Efo Riro….In All Its Glory!

Efo Riro needs no introduction as it’s one of the most popular vegetable soups in Nigeria and an absolute favourite of the Yorubas. It’s quite an easy dish to prepare, as long as you follow the major instructions and requirements.

A major rule is; using tomatoes for Efo Riro is an absolute No No! All you need to use are Bell peppers and Scotch bonnets. Definitely no tomatoes!

Also, to get the best out of Efo Riro, you need to use Palm Oil. Some people use vegetable oil though but I’m yet to eat any that’s made with vegetable oil that has wowed me.For me, I’ll say Palm Oil all the way! If you’ve got health concerns or allergies which limits your Palm Oil consumption, then feel free to use your preferred cooking oil.

Efo Riro doesn’t need too much seasoning, curry, thyme or white pepper are unnecessary. All it needs to thrive is very rich beef/chicken stock, this means you need to properly season your meats as the stock is what really determines the outcome. I hardly add seasoning to it during the cooking process, I just rely on the stock….and my ever faithful Knorr Chicken Cubes.

If you’re using Spinach; which is very common, ensure you get rid of practically all the water in it before adding, failure to do this will produce limp and soggy Efo Riro.

Also, try to use as much assorted meats as you possibly can, the more the variety, the better. Another tip is to fry your meats lightly, this helps to firm up the meat and also improves the appearance and taste of your Efo Riro.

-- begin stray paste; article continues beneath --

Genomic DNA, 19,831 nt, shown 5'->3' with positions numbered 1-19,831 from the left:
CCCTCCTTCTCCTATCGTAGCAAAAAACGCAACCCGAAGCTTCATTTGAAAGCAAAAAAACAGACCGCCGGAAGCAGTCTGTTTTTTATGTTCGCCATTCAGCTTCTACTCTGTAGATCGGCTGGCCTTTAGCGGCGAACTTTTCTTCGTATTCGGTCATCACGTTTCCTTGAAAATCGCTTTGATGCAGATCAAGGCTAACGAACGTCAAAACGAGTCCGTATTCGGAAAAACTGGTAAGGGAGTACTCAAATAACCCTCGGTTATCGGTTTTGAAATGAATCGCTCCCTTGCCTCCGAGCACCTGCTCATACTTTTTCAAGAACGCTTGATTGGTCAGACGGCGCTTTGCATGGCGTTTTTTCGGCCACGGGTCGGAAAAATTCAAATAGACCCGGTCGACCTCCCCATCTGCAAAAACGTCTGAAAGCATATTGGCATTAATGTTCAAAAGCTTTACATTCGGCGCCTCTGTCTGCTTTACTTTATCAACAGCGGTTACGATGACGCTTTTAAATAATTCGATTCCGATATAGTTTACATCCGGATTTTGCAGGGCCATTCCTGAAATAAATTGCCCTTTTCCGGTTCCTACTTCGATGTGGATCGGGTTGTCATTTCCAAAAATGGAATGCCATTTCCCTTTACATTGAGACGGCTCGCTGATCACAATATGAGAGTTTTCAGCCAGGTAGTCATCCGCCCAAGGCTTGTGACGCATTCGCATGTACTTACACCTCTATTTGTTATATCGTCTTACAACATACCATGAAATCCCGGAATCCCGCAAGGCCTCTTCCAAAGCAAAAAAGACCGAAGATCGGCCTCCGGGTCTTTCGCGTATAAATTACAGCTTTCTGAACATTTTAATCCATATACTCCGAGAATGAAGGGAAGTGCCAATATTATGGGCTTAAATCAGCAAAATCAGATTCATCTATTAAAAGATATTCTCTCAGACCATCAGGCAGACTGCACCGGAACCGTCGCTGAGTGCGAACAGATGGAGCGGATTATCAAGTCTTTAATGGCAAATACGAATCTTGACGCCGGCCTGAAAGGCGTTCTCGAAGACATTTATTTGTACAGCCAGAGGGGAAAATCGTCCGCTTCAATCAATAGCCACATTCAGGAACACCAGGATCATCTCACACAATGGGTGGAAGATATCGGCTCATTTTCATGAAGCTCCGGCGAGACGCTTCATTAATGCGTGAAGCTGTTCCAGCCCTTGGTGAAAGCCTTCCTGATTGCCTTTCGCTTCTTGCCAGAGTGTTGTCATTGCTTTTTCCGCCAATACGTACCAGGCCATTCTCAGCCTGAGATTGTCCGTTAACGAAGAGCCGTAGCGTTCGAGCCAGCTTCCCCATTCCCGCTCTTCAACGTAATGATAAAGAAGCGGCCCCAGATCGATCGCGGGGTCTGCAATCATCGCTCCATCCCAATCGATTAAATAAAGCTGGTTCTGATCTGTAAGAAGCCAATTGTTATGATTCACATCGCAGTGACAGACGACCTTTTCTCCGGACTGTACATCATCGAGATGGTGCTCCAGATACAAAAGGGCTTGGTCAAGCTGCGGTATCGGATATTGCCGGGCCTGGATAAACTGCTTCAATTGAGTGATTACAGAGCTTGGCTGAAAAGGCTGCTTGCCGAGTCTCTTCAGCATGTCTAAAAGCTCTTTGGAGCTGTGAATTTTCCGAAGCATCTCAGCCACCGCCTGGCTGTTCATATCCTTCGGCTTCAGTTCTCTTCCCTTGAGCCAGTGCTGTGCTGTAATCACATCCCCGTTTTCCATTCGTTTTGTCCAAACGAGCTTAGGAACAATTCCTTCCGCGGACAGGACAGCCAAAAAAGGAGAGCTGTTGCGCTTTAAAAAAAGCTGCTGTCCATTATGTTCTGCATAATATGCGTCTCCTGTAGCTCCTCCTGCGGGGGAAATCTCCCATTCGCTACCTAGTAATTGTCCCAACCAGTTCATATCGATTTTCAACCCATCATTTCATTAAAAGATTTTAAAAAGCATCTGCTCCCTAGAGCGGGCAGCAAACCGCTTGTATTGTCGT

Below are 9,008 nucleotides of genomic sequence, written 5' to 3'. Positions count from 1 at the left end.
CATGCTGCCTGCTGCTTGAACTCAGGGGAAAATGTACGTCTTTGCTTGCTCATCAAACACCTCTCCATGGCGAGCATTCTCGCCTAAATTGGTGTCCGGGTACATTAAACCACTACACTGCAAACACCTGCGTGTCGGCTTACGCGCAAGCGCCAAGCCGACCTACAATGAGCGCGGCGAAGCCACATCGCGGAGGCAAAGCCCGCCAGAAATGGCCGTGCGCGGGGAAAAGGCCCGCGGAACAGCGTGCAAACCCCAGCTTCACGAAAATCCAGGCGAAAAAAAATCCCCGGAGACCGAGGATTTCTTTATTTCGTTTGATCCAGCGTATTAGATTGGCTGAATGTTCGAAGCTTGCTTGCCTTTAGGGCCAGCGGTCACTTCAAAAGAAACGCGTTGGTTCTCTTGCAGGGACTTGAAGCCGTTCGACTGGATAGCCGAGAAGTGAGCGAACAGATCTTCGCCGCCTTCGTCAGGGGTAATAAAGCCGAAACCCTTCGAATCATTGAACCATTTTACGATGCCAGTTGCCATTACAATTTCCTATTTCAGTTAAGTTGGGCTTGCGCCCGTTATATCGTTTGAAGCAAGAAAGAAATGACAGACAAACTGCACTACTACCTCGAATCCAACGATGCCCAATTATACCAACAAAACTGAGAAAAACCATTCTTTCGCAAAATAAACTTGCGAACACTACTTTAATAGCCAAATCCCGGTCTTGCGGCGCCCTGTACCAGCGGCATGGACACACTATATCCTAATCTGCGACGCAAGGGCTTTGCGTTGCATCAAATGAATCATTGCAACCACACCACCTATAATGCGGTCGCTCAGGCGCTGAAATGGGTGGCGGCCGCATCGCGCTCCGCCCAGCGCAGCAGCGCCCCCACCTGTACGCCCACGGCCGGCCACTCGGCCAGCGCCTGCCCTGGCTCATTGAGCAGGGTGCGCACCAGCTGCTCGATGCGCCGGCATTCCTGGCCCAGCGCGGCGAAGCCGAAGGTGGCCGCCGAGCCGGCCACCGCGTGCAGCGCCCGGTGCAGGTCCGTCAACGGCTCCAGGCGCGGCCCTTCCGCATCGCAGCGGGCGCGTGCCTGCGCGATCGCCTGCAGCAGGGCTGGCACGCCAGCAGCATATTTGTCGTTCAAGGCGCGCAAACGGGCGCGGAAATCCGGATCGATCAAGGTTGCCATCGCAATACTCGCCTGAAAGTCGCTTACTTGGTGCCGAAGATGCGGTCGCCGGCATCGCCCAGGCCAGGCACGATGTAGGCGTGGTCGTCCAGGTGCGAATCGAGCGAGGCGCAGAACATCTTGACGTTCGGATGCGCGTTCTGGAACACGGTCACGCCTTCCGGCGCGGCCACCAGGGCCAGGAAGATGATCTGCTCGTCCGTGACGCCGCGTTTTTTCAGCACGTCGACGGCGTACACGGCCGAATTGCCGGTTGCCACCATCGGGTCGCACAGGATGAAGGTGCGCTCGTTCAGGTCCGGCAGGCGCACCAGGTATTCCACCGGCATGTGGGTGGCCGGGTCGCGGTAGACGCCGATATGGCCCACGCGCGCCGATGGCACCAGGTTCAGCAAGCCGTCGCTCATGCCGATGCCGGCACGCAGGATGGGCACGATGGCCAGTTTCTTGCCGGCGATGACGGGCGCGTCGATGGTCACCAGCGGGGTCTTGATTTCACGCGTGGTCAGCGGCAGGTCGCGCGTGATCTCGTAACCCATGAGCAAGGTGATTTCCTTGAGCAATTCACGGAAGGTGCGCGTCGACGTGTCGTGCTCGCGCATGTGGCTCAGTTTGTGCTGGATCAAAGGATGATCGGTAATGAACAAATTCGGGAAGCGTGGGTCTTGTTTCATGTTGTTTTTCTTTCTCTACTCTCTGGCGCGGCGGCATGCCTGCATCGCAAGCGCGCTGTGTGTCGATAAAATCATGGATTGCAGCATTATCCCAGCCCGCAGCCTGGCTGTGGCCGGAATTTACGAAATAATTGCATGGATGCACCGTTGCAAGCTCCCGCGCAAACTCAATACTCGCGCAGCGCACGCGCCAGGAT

Now, let’s cook.

Ingredients:

2 bunches Ugwu leaves ( you can also use Spinach or Soko)
3 medium /2 big size bell peppers (Tatashe)
11/2scotch bonnet (Rodo)
1/2 cup Palm Oil
11/2 medium size red onions
Assorted meats of your choice (Shaki, Kpomo, cow leg, smoked turkey or beef are ideal)
Dried stockfish (Panla)
Smoked cat fish
1 tablespoon Locust beans (Iru)
1/2 cup raw/cooked prawns (Optional)
1/4 cup smoked prawns (Optional)
2 Knorr chicken cubes or any bullion cubes of your choosing.
3 tablespoons ground Crayfish
Salt to taste

Directions:

First, get your core ¬†ingredients ready. Efo Riro is a fast cooking dish, so you’ll need to be proactive.image

imageNow, season the meats, add sliced onions and boil on medium heat. Remember to boil the tougher meats first, then add the softer ones. Just before it’s fully cooked, add the Stockfish, boil till tender and set aside.

Sorry, I haven’t got photos of the meat prep process cos I usually boil my meats in bulk and store for future use.

Wash your vegetables thoroughly with hot water to rid it of all traces of dirt, be careful not to in soak in hot water for too long so as to retain the nutrients. Slice or chop according to your preference and set aside.image

Blend the scotch bonnets and bell peppers and an onion coarsely and set aside…image
Into a large pot, add the palm oil, leave to heat up on medium heat for 2 minutes ….imageThen add onions, fry till fragrant.image
Then add the locust beans, fry to release the flavour for another minute….image
Now add the blended pepper and two Knorr cubes, let that fry for 15-20 minutes thereabouts or until the pepper dries out and the size reduces by almost half….imageThe consistency should be thick as pictured below….image
Add a bit of the meat stock/ chicken stock, if you haven’t got stock, just add water, be careful not to add too much. Just one cup should do.image
Let it boil for 2-3 minutes to combine, then add the assorted meats, prawns, crayfish, stockfish and catfish.